- The Washington Times - Wednesday, November 4, 2015

President Obama kicked off a media campaign in support of his signature health law Wednesday by cheering on “navigator” groups tasked with rooting out the millions of Americans who failed to sign up during the first two rounds.

Mr. Obama told the enrollment assisters that it will be harder than ever to find people who haven’t already logged onto the federal HealthCare.gov website or state-run insurance exchanges, where people can buy plans and qualify for taxpayer subsidies that make coverage more affordable.

“We’ve got to be a little more creative,” he said in a conference call.

On Thursday, Mr. Obama will conduct radio interviews with outlets in five markets the administration is targeting for higher enrollment, according to White House press secretary Josh Earnest.

The Health and Human Services Department also is leveraging radio airtime, partnering with local enrollment coalitions and placing ads in newspapers, gas stations, laundromats and convince stores in Dallas, Houston, northern New Jersey, Chicago and Miami.

Mr. Obama’s media blitz comes a few days into the law’s third round of signups, which lasts until Jan. 31.

“We want to reach as many people as we possibly can,” Mr. Earnest said. “And these markets have been identified as communities where there are a substantial number of people who have not yet availed themselves of the opportunity to get health insurance through their marketplace. And so that’s the message the president will deliver tomorrow.”

The government estimates that just 10 million Americans will sign up for plans on the health care exchanges for next year, a small increase over the 9 million-plus enrollees it attracted for 2015 and far short of the 21 million that budget analysts initially projected.

HHS says roughly 10.5 million people remain eligible for exchange coverage, so it is virtually impossible to reach the Congressional Budget Office’s estimate, which had assumed firms would dump workers off company plans and into the exchanges.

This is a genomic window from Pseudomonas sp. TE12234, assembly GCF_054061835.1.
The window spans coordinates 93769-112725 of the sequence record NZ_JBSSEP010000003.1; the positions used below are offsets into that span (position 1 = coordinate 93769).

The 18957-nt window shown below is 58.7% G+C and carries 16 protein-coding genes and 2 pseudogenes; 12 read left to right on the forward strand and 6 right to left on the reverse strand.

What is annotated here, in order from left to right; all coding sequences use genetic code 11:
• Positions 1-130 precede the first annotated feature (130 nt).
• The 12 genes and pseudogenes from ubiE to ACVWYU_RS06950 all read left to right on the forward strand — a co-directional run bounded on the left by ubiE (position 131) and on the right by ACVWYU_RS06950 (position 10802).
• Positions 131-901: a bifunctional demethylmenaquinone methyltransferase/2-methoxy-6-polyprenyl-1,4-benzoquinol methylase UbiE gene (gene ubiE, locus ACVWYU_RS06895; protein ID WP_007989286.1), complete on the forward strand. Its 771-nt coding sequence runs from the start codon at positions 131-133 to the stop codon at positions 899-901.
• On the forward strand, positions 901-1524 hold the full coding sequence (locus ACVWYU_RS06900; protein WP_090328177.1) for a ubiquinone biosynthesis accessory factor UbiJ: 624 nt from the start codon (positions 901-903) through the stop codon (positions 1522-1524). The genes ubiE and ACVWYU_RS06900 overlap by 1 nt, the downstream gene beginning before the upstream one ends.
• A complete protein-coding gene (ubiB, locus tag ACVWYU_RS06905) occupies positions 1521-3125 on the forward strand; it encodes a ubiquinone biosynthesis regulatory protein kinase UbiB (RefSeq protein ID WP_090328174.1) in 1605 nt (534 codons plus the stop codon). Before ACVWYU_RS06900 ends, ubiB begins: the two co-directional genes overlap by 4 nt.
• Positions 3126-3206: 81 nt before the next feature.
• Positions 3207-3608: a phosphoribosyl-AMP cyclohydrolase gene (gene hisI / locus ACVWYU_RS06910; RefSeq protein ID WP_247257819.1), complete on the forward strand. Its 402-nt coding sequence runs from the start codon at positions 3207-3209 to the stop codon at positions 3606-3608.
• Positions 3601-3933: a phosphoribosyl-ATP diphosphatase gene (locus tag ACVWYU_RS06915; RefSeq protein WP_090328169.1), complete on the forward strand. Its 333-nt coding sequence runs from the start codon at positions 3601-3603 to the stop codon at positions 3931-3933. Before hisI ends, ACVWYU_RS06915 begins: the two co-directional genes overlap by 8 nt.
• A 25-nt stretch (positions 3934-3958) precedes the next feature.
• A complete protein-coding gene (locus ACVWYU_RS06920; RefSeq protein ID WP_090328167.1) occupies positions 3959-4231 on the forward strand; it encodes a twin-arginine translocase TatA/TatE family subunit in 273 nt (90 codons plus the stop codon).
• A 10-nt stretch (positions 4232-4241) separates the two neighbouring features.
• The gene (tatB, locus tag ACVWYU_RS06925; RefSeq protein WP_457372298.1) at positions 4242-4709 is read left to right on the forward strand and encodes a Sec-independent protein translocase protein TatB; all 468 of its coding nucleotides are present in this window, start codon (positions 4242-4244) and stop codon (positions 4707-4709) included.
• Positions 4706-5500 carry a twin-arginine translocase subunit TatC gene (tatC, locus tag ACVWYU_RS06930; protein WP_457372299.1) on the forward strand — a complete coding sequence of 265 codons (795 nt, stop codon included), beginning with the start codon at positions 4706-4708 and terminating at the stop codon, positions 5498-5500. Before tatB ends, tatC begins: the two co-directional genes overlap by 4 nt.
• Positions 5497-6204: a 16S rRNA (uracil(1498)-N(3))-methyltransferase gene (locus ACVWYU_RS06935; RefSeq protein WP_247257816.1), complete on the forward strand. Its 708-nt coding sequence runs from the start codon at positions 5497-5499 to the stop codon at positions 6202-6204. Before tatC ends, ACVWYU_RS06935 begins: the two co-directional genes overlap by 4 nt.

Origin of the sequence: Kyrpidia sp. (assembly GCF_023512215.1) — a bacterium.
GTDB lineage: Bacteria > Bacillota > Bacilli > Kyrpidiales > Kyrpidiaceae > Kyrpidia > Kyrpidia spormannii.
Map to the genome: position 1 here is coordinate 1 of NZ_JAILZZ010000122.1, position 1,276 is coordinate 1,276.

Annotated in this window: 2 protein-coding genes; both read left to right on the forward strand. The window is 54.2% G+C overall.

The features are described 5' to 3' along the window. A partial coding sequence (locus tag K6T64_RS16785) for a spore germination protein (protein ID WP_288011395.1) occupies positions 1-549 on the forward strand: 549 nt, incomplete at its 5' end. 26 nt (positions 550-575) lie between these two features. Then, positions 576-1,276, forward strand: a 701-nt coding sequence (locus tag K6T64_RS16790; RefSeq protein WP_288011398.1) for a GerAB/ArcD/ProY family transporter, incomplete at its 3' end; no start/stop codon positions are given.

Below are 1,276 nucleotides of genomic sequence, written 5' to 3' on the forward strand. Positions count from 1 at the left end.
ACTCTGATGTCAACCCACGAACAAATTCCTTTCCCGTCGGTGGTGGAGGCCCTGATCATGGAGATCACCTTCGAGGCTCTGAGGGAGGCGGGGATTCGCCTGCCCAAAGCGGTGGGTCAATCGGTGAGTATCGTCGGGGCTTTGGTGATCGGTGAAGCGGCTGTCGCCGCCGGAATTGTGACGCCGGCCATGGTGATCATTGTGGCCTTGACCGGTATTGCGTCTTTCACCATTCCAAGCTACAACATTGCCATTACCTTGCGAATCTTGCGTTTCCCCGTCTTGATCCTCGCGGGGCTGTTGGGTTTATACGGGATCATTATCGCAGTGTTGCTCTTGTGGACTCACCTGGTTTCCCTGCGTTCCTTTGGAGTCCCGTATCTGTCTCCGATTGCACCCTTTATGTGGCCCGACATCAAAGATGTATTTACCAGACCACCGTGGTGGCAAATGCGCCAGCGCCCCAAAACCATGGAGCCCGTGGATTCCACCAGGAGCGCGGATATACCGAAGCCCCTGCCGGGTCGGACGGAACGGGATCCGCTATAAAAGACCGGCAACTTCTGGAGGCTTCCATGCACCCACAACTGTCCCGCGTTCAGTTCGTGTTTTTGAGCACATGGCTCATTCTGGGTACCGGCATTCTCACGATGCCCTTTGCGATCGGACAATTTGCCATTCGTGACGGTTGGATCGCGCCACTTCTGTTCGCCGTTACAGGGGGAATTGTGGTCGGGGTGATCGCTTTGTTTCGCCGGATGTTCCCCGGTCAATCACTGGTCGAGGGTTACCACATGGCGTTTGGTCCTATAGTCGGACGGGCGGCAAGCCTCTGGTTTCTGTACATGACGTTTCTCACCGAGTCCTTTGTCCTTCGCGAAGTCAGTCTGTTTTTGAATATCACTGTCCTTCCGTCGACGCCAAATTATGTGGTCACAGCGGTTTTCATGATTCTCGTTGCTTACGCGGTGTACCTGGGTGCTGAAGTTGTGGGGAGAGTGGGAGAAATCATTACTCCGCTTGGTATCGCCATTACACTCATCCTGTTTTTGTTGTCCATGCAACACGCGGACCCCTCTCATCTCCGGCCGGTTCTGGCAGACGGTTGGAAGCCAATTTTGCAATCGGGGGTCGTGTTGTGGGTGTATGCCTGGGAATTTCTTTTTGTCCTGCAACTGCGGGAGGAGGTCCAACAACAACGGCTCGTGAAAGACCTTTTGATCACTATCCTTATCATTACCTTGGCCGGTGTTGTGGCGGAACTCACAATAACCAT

The administration still wants to gobble up as many eligible customers as they can, however, noting eight in 10 enrollees qualify for tax credits and that seven in 10 customers could get covered for under $75 per month, once those subsidies are applied.

“That’s where you come in,” Mr. Obama told the assisters. “You’ve got to get that information out.”

The law continues to face headwinds on Capitol Hill, however, where Republicans say the Affordable Care Act isn’t living up to its name.

A pre-enrollment analysis said premiums on important mid-tier, or “benchmark” plans, will rise by an average of 7.5 percent, although individuals could see sharper rate hikes — or even decreases in their premiums —  depending on where they live.

Congressional critics also want to know why more than half of Obamacare’s co-op plans, which were supposed to give consumers a leg up in a marketplace, have been forced out of the exchanges and risk default on taxpayer loans.

Twelve of the initial 23 co-op plans have been forced out of the marketplace, with Michigan becoming the latest to announce it will not offer plans for next year.

Together, the failed co-ops received about $1.2 billion in startup loans and served more than 750,000 people, who must now scramble to find new plans on the exchanges.

And a fight over Obamacare is brewing in Kentucky, where Republican businessman Matt Bevin was elected governor late Tuesday on a platform that included rolling back the 2010 law’s footprint in the Bluegrass State.

Mr. Bevin has called for disbanding its state-run insurance exchange, Kynect, and transferring residents to the federal HealthCare.gov portal. More significantly, he hinted at changes to the Medicaid expansion program that’s covered 400,000-plus residents in the state.

Mr. Earnest said if Mr. Bevin wants to condition the expanded coverage on certain reforms, as other GOP leaders states have done, it’s likely the administration “would engage in that kind of discussion with him.”

On the exchange side, Mr. Earnest said Kynect has “performed quite well, and it’s served the people of Kentucky quite well.”

“There are dozens of states across the country that have either by request or by their own refusal to go through the work of setting up this system, have the federal government come in to operate these marketplaces,” he said. “And so if necessary, I’m confident that’s something we can do in Kentucky as well. … We wait for a formal request from the governor’s office and, you know, he’s not even in office yet.”

Dave Boyer contributed to this report.

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